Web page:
On 25 August 2000, a petition was submitted to the Tribunal by the International Institute for Sustainable Development requesting permission to submit an amicus curiae brief to the Tribunal (the “Institute Petition”). On 6′” September 2000, a joint Petition was submitted to the Tribunal by (i) Communities for a Better Environment and (ii) the Eanh Island Institute for permission to appear as amici curiae (the “Communities/Eanh Island Petition.
The Institute Petition contained requests for permission to file an amicus brief (preferably after reading the parties’ written pleadings, to make oral submissions, and to have observer status at oral hearings. Permission was sought on the basis of the immense public importance of the case and the critical impact that the Tribunal’s decision will have on environmental and other public welfare law-making in the NAFTA region. It was also contended that the interpretation of Chapter 11 of NAFTA should reflect legal principles underlying the concept of sustainable development; and that the Institute could assist the Tribunal in this respect. A further point was made that participation of an amicus would allay public disquiet as to the closed nature of arbitration proceedings under Chapter 11 of NAFTA. As to jurisdiction, it was argued that the Tribunal could grant the Petition under its general procedural powers contained in Article 1 S of the UNCITRAL Arbitration Rules, and that there was nothing in Chapter 11 to prevent the granting of the permission requested by the Institute. Reference was also made to the practice of the WTO Appellate Body and courts in Canada and the United States.
Mexico stressed that Chapter 11 of NAFTA did not provide for the involvement of persons other than the Disputing Parties and NAFT A Parties on questions of the interpretation of NAFTA pursuant to Article 1128. It contended that if amicus curiae submissions were allowed, the amici would have greater rights than the NAFTA parties themselves because of the limited scope of Article 1128 submission. Canada also stated that it would be asking its NAFTA partners to work together on the issue of amicus curiae’s participation as a matter of urgency in order to provide guidance to arbitration tribunals under Chapter 11.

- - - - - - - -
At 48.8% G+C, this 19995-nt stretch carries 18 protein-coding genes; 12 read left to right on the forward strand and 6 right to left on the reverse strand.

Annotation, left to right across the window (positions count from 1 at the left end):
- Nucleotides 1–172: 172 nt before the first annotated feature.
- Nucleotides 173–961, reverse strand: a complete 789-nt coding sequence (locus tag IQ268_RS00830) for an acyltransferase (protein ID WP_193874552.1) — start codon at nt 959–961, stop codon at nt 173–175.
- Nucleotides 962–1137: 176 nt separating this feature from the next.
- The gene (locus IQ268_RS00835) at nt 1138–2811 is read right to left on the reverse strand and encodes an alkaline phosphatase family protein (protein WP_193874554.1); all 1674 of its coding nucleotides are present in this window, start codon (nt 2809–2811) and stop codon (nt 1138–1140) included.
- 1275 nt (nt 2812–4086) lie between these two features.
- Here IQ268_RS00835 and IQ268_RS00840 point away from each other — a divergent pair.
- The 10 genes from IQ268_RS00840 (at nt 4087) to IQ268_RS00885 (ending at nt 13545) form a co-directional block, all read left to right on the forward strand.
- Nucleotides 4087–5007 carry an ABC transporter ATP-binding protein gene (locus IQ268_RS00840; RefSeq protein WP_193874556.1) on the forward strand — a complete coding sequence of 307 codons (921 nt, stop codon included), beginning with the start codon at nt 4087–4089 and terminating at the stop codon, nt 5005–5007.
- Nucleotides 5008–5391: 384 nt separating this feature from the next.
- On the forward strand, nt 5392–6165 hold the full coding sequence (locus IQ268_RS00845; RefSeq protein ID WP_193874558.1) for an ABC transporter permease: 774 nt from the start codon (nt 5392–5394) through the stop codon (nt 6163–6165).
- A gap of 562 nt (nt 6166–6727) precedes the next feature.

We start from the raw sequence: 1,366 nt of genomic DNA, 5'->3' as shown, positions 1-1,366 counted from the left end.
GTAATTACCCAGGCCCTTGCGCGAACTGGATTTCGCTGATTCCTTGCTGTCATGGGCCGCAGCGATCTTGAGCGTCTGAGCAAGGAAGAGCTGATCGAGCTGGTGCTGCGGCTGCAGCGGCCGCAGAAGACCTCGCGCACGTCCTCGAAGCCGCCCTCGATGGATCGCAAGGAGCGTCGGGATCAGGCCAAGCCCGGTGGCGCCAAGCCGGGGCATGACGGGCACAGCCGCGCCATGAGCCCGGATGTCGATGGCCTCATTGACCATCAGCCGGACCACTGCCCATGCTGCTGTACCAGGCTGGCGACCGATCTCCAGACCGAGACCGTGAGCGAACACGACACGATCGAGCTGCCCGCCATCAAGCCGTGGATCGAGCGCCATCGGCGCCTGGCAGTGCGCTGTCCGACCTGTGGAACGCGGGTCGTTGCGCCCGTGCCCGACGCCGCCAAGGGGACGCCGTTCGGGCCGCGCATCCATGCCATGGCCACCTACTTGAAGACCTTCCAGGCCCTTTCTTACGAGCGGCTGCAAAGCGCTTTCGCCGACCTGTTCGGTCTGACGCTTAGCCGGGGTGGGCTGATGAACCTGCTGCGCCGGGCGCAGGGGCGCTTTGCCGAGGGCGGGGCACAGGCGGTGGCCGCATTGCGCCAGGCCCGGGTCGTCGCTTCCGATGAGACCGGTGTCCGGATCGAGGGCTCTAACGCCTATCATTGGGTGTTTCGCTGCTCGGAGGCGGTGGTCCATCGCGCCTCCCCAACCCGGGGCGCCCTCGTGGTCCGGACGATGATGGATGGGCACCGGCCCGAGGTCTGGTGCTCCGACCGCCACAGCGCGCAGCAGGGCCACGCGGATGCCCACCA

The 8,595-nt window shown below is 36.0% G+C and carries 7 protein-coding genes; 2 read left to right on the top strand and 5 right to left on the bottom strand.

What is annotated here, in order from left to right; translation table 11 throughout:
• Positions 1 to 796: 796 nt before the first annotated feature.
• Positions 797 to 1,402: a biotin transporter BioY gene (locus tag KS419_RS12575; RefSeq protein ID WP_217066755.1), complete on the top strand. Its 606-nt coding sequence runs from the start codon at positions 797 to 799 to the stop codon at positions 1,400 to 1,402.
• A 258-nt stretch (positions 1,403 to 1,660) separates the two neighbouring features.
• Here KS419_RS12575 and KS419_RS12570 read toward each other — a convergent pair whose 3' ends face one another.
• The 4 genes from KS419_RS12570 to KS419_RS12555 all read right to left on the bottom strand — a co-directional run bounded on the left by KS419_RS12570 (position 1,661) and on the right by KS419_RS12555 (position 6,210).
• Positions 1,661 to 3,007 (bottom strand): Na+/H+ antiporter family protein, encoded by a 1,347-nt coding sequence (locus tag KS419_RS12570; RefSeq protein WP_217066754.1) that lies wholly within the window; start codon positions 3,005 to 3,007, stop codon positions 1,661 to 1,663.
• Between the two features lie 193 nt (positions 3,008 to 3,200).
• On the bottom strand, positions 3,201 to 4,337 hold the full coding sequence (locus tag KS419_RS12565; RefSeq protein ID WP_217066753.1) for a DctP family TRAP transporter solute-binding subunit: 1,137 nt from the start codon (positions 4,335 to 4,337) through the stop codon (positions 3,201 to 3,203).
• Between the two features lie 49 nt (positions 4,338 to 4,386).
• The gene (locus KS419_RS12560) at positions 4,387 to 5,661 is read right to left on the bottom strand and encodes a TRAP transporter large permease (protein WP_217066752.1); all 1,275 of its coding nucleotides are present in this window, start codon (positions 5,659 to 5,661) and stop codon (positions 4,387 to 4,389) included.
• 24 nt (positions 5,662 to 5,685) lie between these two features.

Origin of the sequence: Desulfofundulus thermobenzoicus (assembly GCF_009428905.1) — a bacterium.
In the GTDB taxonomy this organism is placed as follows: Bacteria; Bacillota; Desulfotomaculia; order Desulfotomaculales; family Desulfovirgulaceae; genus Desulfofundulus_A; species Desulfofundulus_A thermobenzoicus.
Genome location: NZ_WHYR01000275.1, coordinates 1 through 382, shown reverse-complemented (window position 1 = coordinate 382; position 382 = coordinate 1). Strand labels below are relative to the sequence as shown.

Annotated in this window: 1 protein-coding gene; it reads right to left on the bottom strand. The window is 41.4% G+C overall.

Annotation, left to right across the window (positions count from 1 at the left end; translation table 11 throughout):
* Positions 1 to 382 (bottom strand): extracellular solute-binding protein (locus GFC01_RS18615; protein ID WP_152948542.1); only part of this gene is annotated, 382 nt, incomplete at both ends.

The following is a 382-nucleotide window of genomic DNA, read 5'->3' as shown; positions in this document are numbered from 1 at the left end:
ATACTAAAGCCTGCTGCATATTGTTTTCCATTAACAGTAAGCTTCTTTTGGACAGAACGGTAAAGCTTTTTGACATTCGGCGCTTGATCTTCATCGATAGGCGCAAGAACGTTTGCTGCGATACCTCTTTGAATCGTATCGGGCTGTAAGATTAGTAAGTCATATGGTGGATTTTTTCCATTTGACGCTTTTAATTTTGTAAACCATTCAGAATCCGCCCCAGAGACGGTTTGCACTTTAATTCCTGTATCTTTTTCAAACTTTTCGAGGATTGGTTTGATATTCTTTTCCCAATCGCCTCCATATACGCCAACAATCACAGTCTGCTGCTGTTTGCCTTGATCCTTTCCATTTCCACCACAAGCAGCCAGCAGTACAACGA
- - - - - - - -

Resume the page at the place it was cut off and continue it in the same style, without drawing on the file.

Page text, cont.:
Like Mexico, the Claimant also argued that reliance on the practice relating to amici in the domestic courts of certain jurisdictions was inappropriate to these arbitration proceedings. Amicus briefs were not permitted in one of the NAFTA States, namely Mexico. The court processes of one NAFTA State should not be preferred over Mother; and the international rules governing foreign investment should not be made to give way to domestic practices. The Claimant also considered that WTO practice was irrelevant and should be disregarded by the Tribunal. Further, insofar as it was aware, no WTO panel or Appellate: Body had accepted for consideration an unsolicited amicus brief. Briefs had been filed in each case, but the WTO Panel or Appellate Body had always determined that these briefs should not be considered. And the power under Article 13 of the Dispute Settlement Understanding to seek information from outside sources had not been used in this respect. Further, in the order of 16tb November 2000 in European Communities – Measures Affecting Asbestos and Asbestos Containing Products, all seventeen applications for amicus status were rejected by the WTO.
The Tribunal Ruled That Article 15(1) UNICTRAL arbitration Rules are intended to provide the broadest procedural flexibility within fundamental safeguards, to be applied by the arbitration tribunal to fit the particular needs of the particular arbitration. As a procedural provision, however, it cannot grant the tribunal any power to add further disputing parties to the arbitration, nor to accord to persons who are non-parties the substantive status, rights or privileges of a Disputing Party. Likewise, the Tribunal can have no power to accord to any third person the substantive rights of NAFTA Parties under Article 1128 of N AFTA. The issue is whether Article 15(1) grants the Tribunal any lesser procedural power in regard to non- party third persons, such as the Petitioners.
In addressing this issue, there are four principal matters to be considered:
- Whether the Tribunal’s acceptance of amicus submissions falls within the general scope of Article 15(l)(2)
- If so, whether the acceptance of amicus submissions could affect the equal treatment of the Disputing Parties and the opportunity of each fully to present its case, under Article 15(l) (2)